Weißensee is also home to a holocaust memorial statue bearing the names of each of the concentration camps. Alongside the older graves, it offers a poignant reminder of the fate that befell many descendants of those buried here. For those with family ties to Berlin’s Jewish community, the graveyard is particularly interesting to visit on both accounts.
If you’re interested in tracing the history of family or friends from the Jewish community, we specialise in helping you discover your personal history in Berlin. Read more about our heritage tours here.
New Synagogue Berlin
A symbol of hope and triumph over adversity, the New Synagogue has become the centre of the revived Jewish population.
After its construction in 1865, the events of the Kristallnacht and WWII inflicted severe damage on the Synagogue. It faced further neglect under the soviet years that followed, but after the fall of the Berlin Wall in 1989 restoration work finally began to return the synagogue to its former glory.
Nowadays the synagogue is the place of worship for a thriving community, and visitors from all over the world come to see its spectacular domes and Eastern architecture.
Sachsenhausen Concentration Camp and Memorial
Sachsenhausen is one of the famous and significant Concentration Camps in Europe, after Auschwitz Birkenau in Poland. While it’s not possible to travel from Berlin to Auschwitz in a day, an excursion from Berlin to Sachenhausen is easily done and provides similar insights into the terrible events of the Holocaust.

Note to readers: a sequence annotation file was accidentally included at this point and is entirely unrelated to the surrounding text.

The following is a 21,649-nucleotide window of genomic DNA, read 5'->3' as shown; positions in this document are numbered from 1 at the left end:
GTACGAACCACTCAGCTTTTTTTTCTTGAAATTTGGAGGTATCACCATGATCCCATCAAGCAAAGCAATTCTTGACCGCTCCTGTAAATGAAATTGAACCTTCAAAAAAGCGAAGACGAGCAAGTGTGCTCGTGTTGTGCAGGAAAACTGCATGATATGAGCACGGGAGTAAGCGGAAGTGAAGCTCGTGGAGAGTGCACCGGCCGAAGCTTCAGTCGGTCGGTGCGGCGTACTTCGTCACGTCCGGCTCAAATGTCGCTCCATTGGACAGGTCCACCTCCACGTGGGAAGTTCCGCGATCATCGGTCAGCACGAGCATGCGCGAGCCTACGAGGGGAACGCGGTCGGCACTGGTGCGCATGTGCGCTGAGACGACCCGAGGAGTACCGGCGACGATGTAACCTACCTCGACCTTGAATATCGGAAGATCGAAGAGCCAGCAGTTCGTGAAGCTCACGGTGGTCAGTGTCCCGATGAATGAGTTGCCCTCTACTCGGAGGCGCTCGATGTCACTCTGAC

The site operated as a “model camp” for the Nazi regime. As such, many of the shocking ideas which were later rolled out to other camps were first implemented here.
Nowadays Sachsenhausen is preserved as a memorial to those who lost their lives here. Visitors can reflect many areas of the camp where Jewish and other political prisoners lived – and died – in appalling conditions. A visit to Sachenhausen is both educational and emotionally affecting; in order to understand the magnitude of events that took place in the Holocaust, it is not to be skipped.
Humboldt Tours Berlin offers private day trips to Sachenhausen concentration camp, which can also be combined with other tours from our suggested itineraries. Our private licensed guides will provide you with the most up to date information and personal histories from the camp, while treating the subject matter with appropriate care and sensitivity. For more information, take a look at our tour here.
Jewish events in and around Berlin
These days Berlin’s Jewish community is once again thriving, with an active calendar of events that are constantly updated. For official “Jewish Berlin” information, check out Visit Berlin’s regularly updated listing of exhibitions, Jewish festivals, religious events and more.
If you would like to see all of the above, as well as additional historical context and moving stories, take a look at our full day and half day private Jewish heritage tours with a local guide. All tours can be customised to suit your interests and needs. Contact us now for more information – we are always happy to discuss your needs.
About Humboldt Tours
Humboldt Tours has 15 years’ experience creating bespoke, private tours for culturally curious guests. Berlin is a source of never-ending inspiration for our team. Our humble, vibrant city is always ready to be explored – with infinite layers of history to peel back, thousands of personal stories to discover.
We create personal journeys through time, allowing you to design your perfect itinerary and tour of Berlin with a local expert. We have special expertise in putting together private tours which delve into the significance and history that Berlin has for you. Whether you have German or Jewish heritage and are looking to trace your roots, or have a special interest in a particular aspect of our city’s past or present, let us create a private tour itinerary which captures your imagination.
Click here to view our suggested itineraries, or create your own.